I Found a Dead Bird: The Kids' Guide to the Cycle of Life & Death
  • I Found a Dead Bird: The Kids' Guide to the Cycle of Life & Death
  • I Found a Dead Bird: The Kids' Guide to the Cycle of Life & Death

I Found a Dead Bird: The Kids' Guide to the Cycle of Life & Death

by Jan Thornhill
     
 

The death of a bird is the jumping-off point for this intelligent, wide-ranging look at the cycle of life. From life spans to how things die, from what happens after death to how people cope with the loss of a loved one, Jan Thornhill guides young readers through difficult territory with grace, sensitivity, and touches of humor. She tackles the subject head on,

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Overview

The death of a bird is the jumping-off point for this intelligent, wide-ranging look at the cycle of life. From life spans to how things die, from what happens after death to how people cope with the loss of a loved one, Jan Thornhill guides young readers through difficult territory with grace, sensitivity, and touches of humor. She tackles the subject head on, never shirking from reality, but with a life-affirming perspective that connects death to the world around us as part of the natural, never-ending cycle of life. The book’s lively design and color photographs reinforce Thornhill’s pragmatic, positive tone.

Editorial Reviews

Publishers Weekly
Thornhill's volume, liberally sprinkled with photographs, provides a wealth of accessible and intriguing information about life and death. The narrative opens with a child's perspective in mind ("I found a dead bird/ It made me sad... but I also had a lot of questions, like, Why did it have to die?... What would happen to it now that it was dead?"). Acknowledging at the start that talking and thinking about death can be scary, the author notes that "avoiding the topic of death can add to our fears." She begins with the fact that each living thing has a beginning and an end to its life, then explores such topics as life expectancies of familiar species (an elephant, dog, etc.); she also delivers a Ripley's-like twist by citing the "record" for the species' life expectancies. Readers learn about food chains, extinction, human funeral customs and beliefs in the afterlife. Set against electric-hued backgrounds, collage-style layouts feature crisp inset photos and realistic illustrations. The text, arranged into easily accessible boxes and sidebars, includes tidbits of kid-pleasing trivia and allows for dipping or a straight read-through. Not all of the material is easy to digest: readers may find photos of a decomposing pig and of a maggot magnified 70 times revolting, and Thornhill encourages them to "go ahead and say it: yuck!" But most youngsters will come away with a positive reaction to this visually stimulating and informative volume. Ages 9-13. (Sept.) Copyright 2006 Reed Business Information.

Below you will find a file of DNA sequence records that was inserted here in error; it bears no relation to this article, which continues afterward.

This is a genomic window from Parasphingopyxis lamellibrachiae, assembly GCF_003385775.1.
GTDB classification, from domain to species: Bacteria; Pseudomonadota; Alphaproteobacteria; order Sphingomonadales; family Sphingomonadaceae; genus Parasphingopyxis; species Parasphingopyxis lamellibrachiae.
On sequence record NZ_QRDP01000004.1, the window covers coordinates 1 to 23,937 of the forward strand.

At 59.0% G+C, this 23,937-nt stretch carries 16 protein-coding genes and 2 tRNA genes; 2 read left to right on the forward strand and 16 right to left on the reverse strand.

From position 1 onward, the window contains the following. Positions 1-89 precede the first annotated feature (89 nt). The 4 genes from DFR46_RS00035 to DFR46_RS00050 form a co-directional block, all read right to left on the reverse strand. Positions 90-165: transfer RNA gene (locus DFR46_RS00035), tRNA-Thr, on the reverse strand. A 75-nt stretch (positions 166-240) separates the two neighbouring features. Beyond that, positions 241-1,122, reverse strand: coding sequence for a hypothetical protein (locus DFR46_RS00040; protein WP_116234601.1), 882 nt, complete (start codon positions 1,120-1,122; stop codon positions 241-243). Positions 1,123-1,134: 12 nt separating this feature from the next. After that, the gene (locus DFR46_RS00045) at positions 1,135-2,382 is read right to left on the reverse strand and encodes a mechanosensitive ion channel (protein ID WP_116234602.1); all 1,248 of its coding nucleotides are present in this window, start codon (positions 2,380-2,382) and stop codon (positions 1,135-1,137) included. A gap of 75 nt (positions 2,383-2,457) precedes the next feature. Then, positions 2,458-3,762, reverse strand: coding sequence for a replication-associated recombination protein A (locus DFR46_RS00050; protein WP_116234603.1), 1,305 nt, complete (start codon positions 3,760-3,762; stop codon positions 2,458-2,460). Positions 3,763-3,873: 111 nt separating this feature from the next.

School Library Journal
Gr 3-6-This straightforward, "no holds barred" approach to the subject will captivate children. Chock-full of color photographs, the well-designed book contains boxes with tidbits of information on a wide variety of topics, such as death of a species, human destruction, plant decomposition, trapped in time, and learning from death. The spread on animal decomposition has the following caveat: "WARNING: Icky, Oozy, Stinky Stuff"-just the type of thing that kids will love. Subjects such as funeral customs and the afterlife are also briefly addressed. Mummies, skeletons, microscopic bacteria, and the six stages of decomposition of a pig illustrate this eye-catching book. One discrepancy was noted: in the section entitled "When People Die," the author states "there's something that makes us different than other living things-we react to death-.We cry over our dead-." Then, in the next section, entitled "Grieving," under the heading "Do Elephants Weep?" the author writes, "there is much evidence" to think that some animals react to death and "wail" over their dead. So, maybe humans aren't so different from the other animals. An extensive index makes the variety of topics easy to locate.-Maryann H. Owen, Racine Public Library, WI Copyright 2006 Reed Business Information.
Kirkus Reviews
In this naturalist's view of death, Thornhill opens with discussions of life and lifespans, closes with an introduction to cloning and in between, surveys the natural and unnatural circumstances that lead to dying, the stages of decomposition, the work of scavengers and human grieving and funeral customs. She touches on many other topics too, from religious beliefs to species extinction, presenting it all with a mix of color photos, some in telling sequences, such as a row of human feet that goes from an infant's to a skeleton's, or six stages in a piglet's decomposition. She intersperses these with captions or paragraphs of explanation. Intended to answer questions about death, this is too long to share with children in a single sitting, and also contains some inaccurate information (no, centipedes do not eat vegetable matter, nor are humans the only creatures that "react to death"), but it will leave younger readers, freshly bereaved or not, with a greater awareness of the cycle of life. (index) (Nonfiction. 9-11)

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Product Details

ISBN-13:
9781897066706
Publisher:
Owlkids Books
Publication date:
07/28/2006
Pages:
64
Product dimensions:
8.34(w) x 10.58(h) x 0.43(d)
Lexile:
1060L (what's this?)
Age Range:
9 - 13 Years

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